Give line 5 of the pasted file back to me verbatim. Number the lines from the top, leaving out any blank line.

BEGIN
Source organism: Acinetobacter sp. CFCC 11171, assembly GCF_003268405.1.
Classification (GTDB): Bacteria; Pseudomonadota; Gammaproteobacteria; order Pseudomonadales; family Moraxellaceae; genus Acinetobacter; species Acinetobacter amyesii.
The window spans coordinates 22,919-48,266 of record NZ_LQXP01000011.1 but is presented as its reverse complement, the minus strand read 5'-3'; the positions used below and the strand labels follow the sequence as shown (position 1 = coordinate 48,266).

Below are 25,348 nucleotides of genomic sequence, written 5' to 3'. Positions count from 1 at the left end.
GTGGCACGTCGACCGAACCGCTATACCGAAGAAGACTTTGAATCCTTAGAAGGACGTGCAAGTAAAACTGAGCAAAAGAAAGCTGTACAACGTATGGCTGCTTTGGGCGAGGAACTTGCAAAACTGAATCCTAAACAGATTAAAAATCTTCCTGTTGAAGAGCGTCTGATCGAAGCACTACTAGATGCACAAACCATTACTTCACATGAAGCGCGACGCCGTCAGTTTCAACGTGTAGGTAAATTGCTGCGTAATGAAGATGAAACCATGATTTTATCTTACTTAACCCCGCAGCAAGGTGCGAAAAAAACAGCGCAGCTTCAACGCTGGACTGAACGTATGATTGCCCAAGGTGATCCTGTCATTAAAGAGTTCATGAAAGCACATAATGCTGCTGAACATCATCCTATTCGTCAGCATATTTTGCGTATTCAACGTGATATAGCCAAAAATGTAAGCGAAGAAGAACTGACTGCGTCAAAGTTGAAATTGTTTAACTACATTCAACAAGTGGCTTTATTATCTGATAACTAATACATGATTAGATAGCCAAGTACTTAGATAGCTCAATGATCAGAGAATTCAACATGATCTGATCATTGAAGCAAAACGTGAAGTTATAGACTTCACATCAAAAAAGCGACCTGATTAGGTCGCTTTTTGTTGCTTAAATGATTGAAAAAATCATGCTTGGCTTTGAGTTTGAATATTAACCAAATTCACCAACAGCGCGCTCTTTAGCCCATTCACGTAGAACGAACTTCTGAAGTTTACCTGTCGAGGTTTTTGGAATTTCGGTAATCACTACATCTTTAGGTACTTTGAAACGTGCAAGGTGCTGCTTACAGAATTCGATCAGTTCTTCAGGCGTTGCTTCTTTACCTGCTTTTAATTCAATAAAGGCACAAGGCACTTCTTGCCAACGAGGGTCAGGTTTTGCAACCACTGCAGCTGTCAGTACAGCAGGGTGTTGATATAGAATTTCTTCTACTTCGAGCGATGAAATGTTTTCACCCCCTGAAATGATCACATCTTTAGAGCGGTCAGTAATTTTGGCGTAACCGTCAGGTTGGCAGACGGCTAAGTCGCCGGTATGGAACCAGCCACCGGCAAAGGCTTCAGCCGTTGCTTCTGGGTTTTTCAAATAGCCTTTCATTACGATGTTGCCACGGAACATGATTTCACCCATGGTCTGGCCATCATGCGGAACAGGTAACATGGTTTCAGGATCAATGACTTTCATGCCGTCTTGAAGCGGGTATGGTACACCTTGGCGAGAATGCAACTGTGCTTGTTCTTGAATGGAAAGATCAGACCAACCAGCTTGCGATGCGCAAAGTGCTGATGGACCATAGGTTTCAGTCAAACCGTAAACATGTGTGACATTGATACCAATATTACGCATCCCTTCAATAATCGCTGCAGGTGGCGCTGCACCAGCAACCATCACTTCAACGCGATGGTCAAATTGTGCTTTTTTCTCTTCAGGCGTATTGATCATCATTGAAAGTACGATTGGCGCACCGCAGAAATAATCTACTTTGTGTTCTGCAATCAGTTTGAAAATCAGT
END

GTGGCACGTCGACCGAACCGCTATACCGAAGAAGACTTTGAATCCTTAGAAGGACGTGCAAGTAAAACTGAGCAAAAGAAAGCTGTACAACGTATGGCTGCTTTGGGCGAGGAACTTGCAAAACTGAATCCTAAACAGATTAAAAATCTTCCTGTTGAAGAGCGTCTGATCGAAGCACTACTAGATGCACAAACCATTACTTCACATGAAGCGCGACGCCGTCAGTTTCAACGTGTAGGTAAATTGCTGCGTAATGAAGATGAAACCATGATTTTATCTTACTTAACCCCGCAGCAAGGTGCGAAAAAAACAGCGCAGCTTCAACGCTGGACTGAACGTATGATTGCCCAAGGTGATCCTGTCATTAAAGAGTTCATGAAAGCACATAATGCTGCTGAACATCATCCTATTCGTCAGCATATTTTGCGTATTCAACGTGATATAGCCAAAAATGTAAGCGAAGAAGAACTGACTGCGTCAAAGTTGAAATTGTTTAACTACATTCAACAAGTGGCTTTATTATCTGATAACTAATACATGATTAGATAGCCAAGTACTTAGATAGCTCAATGATCAGAGAATTCAACATGATCTGATCATTGAAGCAAAACGTGAAGTTATAGACTTCACATCAAAAAAGCGACCTGATTAGGTCGCTTTTTGTTGCTTAAATGATTGAAAAAATCATGCTTGGCTTTGAGTTTGAATATTAACCAAATTCACCAACAGCGCGCTCTTTAGCCCATTCACGTAGAACGAACTTCTGAAGTTTACCTGTCGAGGTTTTTGGAATTTCGGTAATCACTACATCTTTAGGTACTTTGAAACGTGCAAGGTGCTGCTTACAGAATTCGATCAGTTCTTCAGGCGTTGCTTCTTTACCTGCTTTTAATTCAATAAAGGCACAAGGCACTTCTTGCCAACGAGGGTCAGGTTTTGCAACCACTGCAGCTGTCAGTACAGCAGGGTGTTGATATAGAATTTCTTCTACTTCGAGCGATGAAATGTTTTCACCCCCTGAAATGATCACATCTTTAGAGCGGTCAGTAATTTTGGCGTAACCGTCAGGTTGGCAGACGGCTAAGTCGCCGGTATGGAACCAGCCACCGGCAAAGGCTTCAGCCGTTGCTTCTGGGTTTTTCAAATAGCCTTTCATTACGATGTTGCCACGGAACATGATTTCACCCATGGTCTGGCCATCATGCGGAACAGGTAACATGGTTTCAGGATCAATGACTTTCATGCCGTCTTGAAGCGGGTATGGTACACCTTGGCGAGAATGCAACTGTGCTTGTTCTTGAATGGAAAGATCAGACCAACCAGCTTGCGATGCGCAAAGTGCTGATGGACCATAGGTTTCAGTCAAACCGTAAACATGTGTGACATTGATACCAATATTACGCATCCCTTCAATAATCGCTGCAGGTGGCGCTGCACCAGCAACCATCACTTCAACGCGATGGTCAAATTGTGCTTTTTTCTCTTCAGGCGTATTGATCATCATTGAAAGTACGATTGGCGCACCGCAGAAATAATCTACTTTGTGTTCTGCAATCAGTTTGAAAATCAGT